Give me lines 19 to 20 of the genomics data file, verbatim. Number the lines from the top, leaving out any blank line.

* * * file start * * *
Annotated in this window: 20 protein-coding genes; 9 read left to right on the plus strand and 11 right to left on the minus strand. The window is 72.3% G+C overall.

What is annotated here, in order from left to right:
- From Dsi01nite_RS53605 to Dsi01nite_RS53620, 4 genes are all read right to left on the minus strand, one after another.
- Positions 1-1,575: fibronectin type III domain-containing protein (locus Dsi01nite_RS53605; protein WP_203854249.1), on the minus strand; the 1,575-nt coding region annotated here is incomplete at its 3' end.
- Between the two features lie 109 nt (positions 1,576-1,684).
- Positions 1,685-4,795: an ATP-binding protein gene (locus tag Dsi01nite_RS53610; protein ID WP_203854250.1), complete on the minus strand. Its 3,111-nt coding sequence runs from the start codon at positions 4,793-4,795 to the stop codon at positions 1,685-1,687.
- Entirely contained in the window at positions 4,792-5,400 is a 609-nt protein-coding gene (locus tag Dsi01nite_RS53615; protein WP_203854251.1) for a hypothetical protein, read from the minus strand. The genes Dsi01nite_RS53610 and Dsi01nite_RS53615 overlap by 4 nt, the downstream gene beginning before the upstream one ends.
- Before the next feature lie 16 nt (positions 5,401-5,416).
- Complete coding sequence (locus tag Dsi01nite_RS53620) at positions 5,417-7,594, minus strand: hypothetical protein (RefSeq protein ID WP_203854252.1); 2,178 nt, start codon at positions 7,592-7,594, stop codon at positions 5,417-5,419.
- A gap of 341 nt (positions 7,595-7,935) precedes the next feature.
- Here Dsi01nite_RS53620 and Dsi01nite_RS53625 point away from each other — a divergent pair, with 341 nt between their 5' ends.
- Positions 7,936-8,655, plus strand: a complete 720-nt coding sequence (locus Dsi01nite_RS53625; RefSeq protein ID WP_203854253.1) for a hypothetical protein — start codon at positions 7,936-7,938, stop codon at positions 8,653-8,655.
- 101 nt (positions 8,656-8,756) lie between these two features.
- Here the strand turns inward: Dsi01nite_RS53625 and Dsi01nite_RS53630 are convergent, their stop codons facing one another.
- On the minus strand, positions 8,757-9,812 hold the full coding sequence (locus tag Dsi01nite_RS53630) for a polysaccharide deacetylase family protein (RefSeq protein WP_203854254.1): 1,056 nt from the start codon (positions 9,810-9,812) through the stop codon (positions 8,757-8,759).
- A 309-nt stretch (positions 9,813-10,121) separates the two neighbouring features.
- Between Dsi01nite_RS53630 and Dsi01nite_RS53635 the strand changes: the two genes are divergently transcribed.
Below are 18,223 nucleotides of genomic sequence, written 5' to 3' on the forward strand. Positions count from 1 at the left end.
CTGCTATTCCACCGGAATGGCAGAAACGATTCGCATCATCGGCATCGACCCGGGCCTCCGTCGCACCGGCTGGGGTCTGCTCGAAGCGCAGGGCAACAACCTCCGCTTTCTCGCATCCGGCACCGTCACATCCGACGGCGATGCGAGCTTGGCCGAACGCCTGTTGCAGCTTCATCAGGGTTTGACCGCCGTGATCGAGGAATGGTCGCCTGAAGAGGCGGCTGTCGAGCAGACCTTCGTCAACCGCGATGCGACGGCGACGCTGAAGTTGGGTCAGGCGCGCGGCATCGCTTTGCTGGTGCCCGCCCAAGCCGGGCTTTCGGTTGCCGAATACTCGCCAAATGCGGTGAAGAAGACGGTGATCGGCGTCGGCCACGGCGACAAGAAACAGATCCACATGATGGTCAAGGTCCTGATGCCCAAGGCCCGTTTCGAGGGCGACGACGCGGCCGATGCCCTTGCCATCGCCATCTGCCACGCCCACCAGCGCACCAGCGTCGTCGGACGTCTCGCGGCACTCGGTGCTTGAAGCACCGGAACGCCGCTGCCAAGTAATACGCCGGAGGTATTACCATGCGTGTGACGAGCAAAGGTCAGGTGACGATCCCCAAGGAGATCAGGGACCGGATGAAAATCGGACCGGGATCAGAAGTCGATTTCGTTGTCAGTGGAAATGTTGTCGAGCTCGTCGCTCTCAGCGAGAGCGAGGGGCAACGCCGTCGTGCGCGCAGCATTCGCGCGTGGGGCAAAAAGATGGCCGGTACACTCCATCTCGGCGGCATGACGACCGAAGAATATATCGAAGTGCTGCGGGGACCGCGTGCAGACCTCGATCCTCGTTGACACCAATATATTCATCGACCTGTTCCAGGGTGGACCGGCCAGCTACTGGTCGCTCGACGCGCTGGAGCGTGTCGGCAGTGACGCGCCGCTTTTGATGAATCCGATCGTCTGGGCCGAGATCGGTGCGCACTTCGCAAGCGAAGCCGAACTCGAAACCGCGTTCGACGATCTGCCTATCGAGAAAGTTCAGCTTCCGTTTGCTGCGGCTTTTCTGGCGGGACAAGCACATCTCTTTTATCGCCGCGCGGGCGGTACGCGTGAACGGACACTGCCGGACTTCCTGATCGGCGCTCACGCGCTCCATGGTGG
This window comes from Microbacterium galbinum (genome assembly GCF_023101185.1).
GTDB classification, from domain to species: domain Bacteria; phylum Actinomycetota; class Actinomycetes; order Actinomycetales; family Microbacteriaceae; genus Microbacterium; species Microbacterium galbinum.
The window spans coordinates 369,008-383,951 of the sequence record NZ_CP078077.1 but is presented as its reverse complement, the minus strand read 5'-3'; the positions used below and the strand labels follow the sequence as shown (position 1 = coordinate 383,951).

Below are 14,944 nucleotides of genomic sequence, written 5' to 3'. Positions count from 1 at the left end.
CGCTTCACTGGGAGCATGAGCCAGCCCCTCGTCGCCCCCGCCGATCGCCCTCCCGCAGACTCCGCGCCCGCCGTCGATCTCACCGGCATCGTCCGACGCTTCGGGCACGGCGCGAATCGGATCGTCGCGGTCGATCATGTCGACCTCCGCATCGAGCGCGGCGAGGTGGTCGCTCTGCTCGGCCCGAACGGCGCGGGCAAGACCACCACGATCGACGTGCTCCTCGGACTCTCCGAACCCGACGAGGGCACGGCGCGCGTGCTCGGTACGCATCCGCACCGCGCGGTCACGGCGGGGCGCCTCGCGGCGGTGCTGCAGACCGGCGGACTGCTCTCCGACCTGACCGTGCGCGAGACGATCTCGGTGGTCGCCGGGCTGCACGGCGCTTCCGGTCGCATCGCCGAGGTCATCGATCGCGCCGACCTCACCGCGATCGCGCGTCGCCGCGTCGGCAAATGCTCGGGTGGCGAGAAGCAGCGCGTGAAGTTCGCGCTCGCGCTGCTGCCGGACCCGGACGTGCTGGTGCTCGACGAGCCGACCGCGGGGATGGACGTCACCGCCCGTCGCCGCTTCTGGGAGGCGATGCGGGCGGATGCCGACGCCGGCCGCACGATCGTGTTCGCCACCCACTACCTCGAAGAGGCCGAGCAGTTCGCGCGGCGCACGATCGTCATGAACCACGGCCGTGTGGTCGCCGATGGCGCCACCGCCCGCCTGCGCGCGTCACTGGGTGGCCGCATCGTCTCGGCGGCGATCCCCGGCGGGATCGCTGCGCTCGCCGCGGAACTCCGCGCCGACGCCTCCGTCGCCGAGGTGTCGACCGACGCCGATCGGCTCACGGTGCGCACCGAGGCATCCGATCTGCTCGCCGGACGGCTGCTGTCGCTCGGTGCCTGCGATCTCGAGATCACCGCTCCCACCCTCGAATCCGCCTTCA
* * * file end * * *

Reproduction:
CTGCTATTCCACCGGAATGGCAGAAACGATTCGCATCATCGGCATCGACCCGGGCCTCCGTCGCACCGGCTGGGGTCTGCTCGAAGCGCAGGGCAACAACCTCCGCTTTCTCGCATCCGGCACCGTCACATCCGACGGCGATGCGAGCTTGGCCGAACGCCTGTTGCAGCTTCATCAGGGTTTGACCGCCGTGATCGAGGAATGGTCGCCTGAAGAGGCGGCTGTCGAGCAGACCTTCGTCAACCGCGATGCGACGGCGACGCTGAAGTTGGGTCAGGCGCGCGGCATCGCTTTGCTGGTGCCCGCCCAAGCCGGGCTTTCGGTTGCCGAATACTCGCCAAATGCGGTGAAGAAGACGGTGATCGGCGTCGGCCACGGCGACAAGAAACAGATCCACATGATGGTCAAGGTCCTGATGCCCAAGGCCCGTTTCGAGGGCGACGACGCGGCCGATGCCCTTGCCATCGCCATCTGCCACGCCCACCAGCGCACCAGCGTCGTCGGACGTCTCGCGGCACTCGGTGCTTGAAGCACCGGAACGCCGCTGCCAAGTAATACGCCGGAGGTATTACCATGCGTGTGACGAGCAAAGGTCAGGTGACGATCCCCAAGGAGATCAGGGACCGGATGAAAATCGGACCGGGATCAGAAGTCGATTTCGTTGTCAGTGGAAATGTTGTCGAGCTCGTCGCTCTCAGCGAGAGCGAGGGGCAACGCCGTCGTGCGCGCAGCATTCGCGCGTGGGGCAAAAAGATGGCCGGTACACTCCATCTCGGCGGCATGACGACCGAAGAATATATCGAAGTGCTGCGGGGACCGCGTGCAGACCTCGATCCTCGTTGACACCAATATATTCATCGACCTGTTCCAGGGTGGACCGGCCAGCTACTGGTCGCTCGACGCGCTGGAGCGTGTCGGCAGTGACGCGCCGCTTTTGATGAATCCGATCGTCTGGGCCGAGATCGGTGCGCACTTCGCAAGCGAAGCCGAACTCGAAACCGCGTTCGACGATCTGCCTATCGAGAAAGTTCAGCTTCCGTTTGCTGCGGCTTTTCTGGCGGGACAAGCACATCTCTTTTATCGCCGCGCGGGCGGTACGCGTGAACGGACACTGCCGGACTTCCTGATCGGCGCTCACGCGCTCCATGGTGG
This window comes from Microbacterium galbinum (genome assembly GCF_023101185.1).